polb90 terms and signif.docx

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University of Toronto Scarborough
Political Science
Judith Teichman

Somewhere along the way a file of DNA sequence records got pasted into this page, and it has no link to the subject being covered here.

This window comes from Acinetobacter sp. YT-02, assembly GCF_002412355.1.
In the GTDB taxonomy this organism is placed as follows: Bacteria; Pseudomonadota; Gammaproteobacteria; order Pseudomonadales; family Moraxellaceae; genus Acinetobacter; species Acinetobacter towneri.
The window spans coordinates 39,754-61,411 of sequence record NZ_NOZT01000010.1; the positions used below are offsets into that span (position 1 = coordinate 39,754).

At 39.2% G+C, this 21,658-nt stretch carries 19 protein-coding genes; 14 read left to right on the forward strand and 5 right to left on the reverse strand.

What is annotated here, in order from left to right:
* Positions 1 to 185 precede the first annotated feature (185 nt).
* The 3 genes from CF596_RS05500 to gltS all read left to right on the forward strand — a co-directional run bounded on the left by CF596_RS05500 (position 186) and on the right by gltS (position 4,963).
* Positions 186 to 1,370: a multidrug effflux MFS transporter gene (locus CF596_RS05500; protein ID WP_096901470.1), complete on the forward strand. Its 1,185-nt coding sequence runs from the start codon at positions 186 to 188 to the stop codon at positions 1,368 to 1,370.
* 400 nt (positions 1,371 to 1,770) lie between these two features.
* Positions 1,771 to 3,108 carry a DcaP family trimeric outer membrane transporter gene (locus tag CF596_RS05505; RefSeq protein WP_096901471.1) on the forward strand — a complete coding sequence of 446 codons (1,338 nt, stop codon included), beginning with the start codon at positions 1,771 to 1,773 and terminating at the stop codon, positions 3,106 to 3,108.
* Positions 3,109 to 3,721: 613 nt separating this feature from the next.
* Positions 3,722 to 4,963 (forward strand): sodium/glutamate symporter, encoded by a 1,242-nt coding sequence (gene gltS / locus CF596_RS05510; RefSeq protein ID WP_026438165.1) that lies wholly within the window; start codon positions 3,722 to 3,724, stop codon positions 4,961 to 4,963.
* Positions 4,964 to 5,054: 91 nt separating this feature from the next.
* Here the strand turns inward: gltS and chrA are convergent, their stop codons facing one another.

Franz Fanon • Define o Franz Fanon (1925-1961) was a black, Martinique born psychiatrist who joined the Algerian struggle for independence from France. He wrote The Wretched of the Earth and Black Skin White Masks, his work inspired postcolonial thought along with many liberation struggles. He wrote about the psychological and cultural effects of colonialism on the colonized population and the notion that colonized people were not weighed down just by conquest, military and economic control, but that European ways were imposed on them (through language, social structure etc.) Imperial thought of European supremacy caused engendered inferiority of the colonized cultures. Indigenous elites could be seen as hybrids because they were mostly European educated and had adopted European thinking in terms of development as western industrial progress. He writes about the native intellectual and critiques their representation of pre-colonial cultures. He is critical of this because he feels nothing about pre-colonial history resonates with everyday people and thus wont help today’s problems. He feels the only way to shake the impact of colonialism is through violent revolution to rid the country of colonial rule. He feels that developing countries cultures should be based on their current struggle against colonial power, not their pre-colonial history. (A critique to be noted is that elites that came to power after violent revolutions tended to be quite dangerous). • Significance o The significance of Fanons writings is to understand the psychological and cultural impact of colonialism on indigenous populations. Colonialism is destructive to the esteem and culture of colonized regions and the effects are long term and engendered in thinking. His notion about native intellectuals is evidence of this and legacies of colonialism can be seen through the way that colonized were governed after gaining independence—many were western educated and thus favored the western industrial model of development and neoliberal thinking further subjecting these regions to dependence on industrialized nations in favour of the market. Meroe Empire • Define o The Meroe Empire was located in modern day Sudan in 8th century BC. It was pre-colonial society with significant technological advances; a 23-character alphabet, worked in iron, metallurgy and had sophisticated trade routes. The features of pre-colonial societies were complex administrative structures; needed to organize workers (trade, agriculture, irrigation), skill and competence counted (not just born into hierarchical positions), provision of basic needs (sharing and obligation, no concept of private property) and imperialism. • Significance o The significance is that is disproves narratives that Africa was a primitive and backwards culture prior to European conquest. Zamindars • Define o Zamindars were Indian tax collectors under the British Raj of India as a form of colonial collaboration. The East India Company was required to pay the British government a large sum so they taxed locals heavily through the creation of a stratum of Indian collaborators. Zamindars had the authority to confiscate land if people didn’t pay taxes, which were very heavy and had to be paid regardless of crop yield etc. In return for their cooperation with the British, they accumulated huge amounts of wealth. • Significance o Zamindars are key players in the success of British imperialism through indirect rule, which held local leaders accountable to the colonial ruler but still were regarded as being in power by the local populations. This caused fewer disturbances to the status quo and legitimized colonial rule. However, it should be noted that through heavy taxation, greater social divides were created and this can be looked at through the view of Fanon—Zamindars (and other local elites) would have stronger invested interests with the British (colonizers) because of the wealth they made through collaboration where the general population would be falling into deeper poverty due to high taxation. Elites would likely become western educated and the thinking of the colonized elites would be influenced by European ways. Indirect Rule • Define o Indirect rule is a form of European rule through local institutions, leaders and customary laws and is the most effective type of rule. Indirect rule utilizes local leaders to preform tasks such a collecting taxes, adjudicating cases and imposing punishments making the local leader accountable to the colonial ruler. Indirect rule causes the least disturbance to the status quo, legitimized colonial rule and deflected discontent. • Significance o Indirect rule is more effective than direct rule because in direct rule, it is less apparent who is ruling, it produces more violent opposition to colonialism and is more destructive to local culture. PRSP (Poverty Reduction Strategy Papers) • Define o Poverty Reduction Strategy Papers (PRSPs) contain an assessment of poverty and describe the macroeconomic, structural and social policies that a country will pursue to promote growth and reduce poverty, as well as the needs/sources of financing to implement these policies o IMF and WB looked at global south in the 1990’s and saw what a mess was becoming. They had such large debts that they continued to get poorer and poorer. IMF and WB had idea to get together with poor country governments, civil society organizations and tried to come up with a master plan to get heavily indebted poor countries out of poverty—part of HIPC in effort to eliminate unsustainable debt in the world’s poorest countries. PRSPs were formally endorsed by the WB and IMF in September 1999 as the mechanism for distributing HIPC (highly indebted poor countries debt relief) funds and as a basis for IFI (international foreign investment) concessional lending. o IMF outlined five core principles • Country driven—country ownership of strategy cumulated through broad based participation of civil society • Result oriented—focusing on outcomes that will benefit the poor • Comprehensive—in exploring and understanding the multidimensional nature of poverty • Partnership oriented—involving development partners ie. Government, domestic stakeholders and external donors • Long term perspective geared towards reducing poverty • Significance o PRSP approach was developed out of best practice on how to tackle poverty and includes some innovative practices, most significantly the requirement that the PRSP must be nationally owned and drawn up in consultation with national stakeholders. This opening up of policy process to new forms of participation resulted, in practice, in a variety of consultation processes with CSOs—usually NGO’s—as the main non- governmental actors during the formulation phase of the full PRSP. o Critiques of participation process—rushed time table, poor information sharing, superficial consultation and lack of clarity from government on the consultation process and its objective. o Tanzania PRSP 2011 • Conditions—agreed to watch over fiscal debt, advocate an export drive, create and ‘enabling’ business environment. • Had to promote domestic and foreign investment and improve infrastructure (good) • Had to promote domestic and international investment in mining and promote EPZs (worrisome) Labour Flexibilization • Define o Labour Flexibili